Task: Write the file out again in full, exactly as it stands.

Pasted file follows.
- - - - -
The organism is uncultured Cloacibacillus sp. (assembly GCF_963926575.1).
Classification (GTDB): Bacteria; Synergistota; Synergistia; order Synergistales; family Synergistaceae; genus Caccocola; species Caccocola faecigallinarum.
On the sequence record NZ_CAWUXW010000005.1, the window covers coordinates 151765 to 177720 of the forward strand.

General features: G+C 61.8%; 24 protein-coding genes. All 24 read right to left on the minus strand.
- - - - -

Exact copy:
The organism is uncultured Cloacibacillus sp. (assembly GCF_963926575.1).
Classification (GTDB): Bacteria; Synergistota; Synergistia; order Synergistales; family Synergistaceae; genus Caccocola; species Caccocola faecigallinarum.
On the sequence record NZ_CAWUXW010000005.1, the window covers coordinates 151765 to 177720 of the forward strand.

General features: G+C 61.8%; 24 protein-coding genes. All 24 read right to left on the minus strand.